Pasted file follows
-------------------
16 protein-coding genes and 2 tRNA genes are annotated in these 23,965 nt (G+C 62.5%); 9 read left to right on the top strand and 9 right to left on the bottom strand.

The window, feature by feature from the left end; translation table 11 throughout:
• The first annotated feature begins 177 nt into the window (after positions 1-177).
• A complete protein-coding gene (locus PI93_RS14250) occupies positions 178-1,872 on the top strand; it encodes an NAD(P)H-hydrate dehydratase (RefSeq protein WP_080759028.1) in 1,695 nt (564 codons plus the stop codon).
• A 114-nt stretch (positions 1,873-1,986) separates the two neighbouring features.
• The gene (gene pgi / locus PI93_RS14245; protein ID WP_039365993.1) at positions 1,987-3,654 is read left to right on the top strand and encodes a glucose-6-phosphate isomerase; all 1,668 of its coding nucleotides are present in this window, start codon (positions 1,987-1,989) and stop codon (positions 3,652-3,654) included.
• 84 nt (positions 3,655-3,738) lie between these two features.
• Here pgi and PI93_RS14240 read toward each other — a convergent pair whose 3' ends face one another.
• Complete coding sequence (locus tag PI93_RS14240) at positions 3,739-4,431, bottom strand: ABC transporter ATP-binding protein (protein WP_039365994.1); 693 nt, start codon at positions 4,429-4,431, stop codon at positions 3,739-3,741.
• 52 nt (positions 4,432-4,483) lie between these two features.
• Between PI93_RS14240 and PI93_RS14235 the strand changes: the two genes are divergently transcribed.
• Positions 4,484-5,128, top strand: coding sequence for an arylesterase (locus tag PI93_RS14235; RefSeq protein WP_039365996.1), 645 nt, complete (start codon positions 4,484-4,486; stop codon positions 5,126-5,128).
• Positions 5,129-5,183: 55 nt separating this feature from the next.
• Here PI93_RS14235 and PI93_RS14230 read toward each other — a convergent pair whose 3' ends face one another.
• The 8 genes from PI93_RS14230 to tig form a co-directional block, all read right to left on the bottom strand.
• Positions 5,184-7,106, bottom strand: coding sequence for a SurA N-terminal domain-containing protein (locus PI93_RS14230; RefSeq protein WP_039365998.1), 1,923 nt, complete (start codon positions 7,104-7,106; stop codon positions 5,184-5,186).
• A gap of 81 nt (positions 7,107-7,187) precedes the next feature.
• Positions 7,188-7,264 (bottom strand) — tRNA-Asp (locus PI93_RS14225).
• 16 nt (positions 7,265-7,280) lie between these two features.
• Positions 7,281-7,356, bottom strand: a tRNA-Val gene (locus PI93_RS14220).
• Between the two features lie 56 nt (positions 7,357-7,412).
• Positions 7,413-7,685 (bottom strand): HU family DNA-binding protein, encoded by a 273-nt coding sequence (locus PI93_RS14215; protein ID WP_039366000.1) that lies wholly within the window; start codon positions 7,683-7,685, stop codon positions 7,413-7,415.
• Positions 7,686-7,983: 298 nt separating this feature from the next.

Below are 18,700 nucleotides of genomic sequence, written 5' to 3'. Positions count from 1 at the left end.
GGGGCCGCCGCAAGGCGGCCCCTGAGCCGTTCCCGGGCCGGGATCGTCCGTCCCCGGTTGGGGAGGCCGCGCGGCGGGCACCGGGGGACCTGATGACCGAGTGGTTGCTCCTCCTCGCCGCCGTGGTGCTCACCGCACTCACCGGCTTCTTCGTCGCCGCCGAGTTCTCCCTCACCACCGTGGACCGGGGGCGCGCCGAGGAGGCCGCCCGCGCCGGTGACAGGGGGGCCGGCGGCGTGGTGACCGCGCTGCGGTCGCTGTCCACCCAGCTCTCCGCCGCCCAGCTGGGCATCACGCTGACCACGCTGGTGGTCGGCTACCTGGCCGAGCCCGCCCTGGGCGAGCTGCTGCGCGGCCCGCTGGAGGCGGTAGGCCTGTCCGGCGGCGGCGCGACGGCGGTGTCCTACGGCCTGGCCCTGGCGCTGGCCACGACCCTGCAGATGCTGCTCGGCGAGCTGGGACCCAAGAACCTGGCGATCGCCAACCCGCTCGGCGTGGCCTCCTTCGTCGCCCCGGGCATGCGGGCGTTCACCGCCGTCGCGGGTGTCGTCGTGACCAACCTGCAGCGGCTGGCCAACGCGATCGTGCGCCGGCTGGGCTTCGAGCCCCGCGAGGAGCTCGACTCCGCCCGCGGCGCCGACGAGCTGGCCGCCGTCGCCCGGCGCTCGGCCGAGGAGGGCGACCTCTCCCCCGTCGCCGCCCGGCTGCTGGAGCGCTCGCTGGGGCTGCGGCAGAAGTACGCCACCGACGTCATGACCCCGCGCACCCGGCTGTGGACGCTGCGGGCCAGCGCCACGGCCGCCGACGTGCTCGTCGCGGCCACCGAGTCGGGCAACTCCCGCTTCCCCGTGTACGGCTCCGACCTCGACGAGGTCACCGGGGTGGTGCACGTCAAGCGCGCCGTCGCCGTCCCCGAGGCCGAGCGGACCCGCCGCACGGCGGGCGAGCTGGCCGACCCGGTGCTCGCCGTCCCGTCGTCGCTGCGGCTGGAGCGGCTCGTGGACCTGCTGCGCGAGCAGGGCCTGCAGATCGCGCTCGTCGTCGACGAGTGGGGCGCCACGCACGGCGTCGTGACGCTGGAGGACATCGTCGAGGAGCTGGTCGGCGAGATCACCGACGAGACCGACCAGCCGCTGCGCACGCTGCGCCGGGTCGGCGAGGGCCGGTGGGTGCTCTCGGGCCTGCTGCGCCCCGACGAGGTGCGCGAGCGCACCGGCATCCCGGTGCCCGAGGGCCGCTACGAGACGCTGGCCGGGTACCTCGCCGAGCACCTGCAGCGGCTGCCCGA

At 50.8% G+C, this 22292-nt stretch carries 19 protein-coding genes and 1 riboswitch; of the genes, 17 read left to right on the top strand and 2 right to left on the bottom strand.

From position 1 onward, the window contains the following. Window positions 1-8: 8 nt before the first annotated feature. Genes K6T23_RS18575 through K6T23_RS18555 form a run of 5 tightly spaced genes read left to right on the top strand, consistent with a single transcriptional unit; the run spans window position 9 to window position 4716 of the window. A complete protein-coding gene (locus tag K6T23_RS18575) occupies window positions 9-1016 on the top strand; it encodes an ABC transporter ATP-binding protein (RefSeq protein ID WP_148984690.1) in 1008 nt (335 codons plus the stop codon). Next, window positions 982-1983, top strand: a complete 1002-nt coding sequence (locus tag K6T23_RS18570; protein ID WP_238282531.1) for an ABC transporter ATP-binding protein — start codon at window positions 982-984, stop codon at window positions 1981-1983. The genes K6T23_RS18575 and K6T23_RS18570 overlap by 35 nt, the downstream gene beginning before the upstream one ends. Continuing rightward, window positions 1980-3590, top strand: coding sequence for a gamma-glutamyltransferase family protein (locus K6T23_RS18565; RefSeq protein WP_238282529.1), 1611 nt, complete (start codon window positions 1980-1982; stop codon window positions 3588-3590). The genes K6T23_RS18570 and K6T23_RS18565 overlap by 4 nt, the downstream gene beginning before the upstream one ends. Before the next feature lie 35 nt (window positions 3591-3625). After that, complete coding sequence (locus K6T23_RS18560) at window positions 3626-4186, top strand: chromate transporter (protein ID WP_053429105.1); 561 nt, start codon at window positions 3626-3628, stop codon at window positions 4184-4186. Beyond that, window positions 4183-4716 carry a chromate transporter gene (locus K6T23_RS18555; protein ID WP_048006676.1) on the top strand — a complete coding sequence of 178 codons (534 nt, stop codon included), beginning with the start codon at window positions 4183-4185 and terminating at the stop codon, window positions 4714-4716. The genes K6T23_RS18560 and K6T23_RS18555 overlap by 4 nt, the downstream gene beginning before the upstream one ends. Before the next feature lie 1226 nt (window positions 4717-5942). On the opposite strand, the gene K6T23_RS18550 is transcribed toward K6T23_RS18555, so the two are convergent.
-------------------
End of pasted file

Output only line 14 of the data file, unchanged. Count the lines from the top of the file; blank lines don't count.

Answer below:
• Here PI93_RS14235 and PI93_RS14230 read toward each other — a convergent pair whose 3' ends face one another.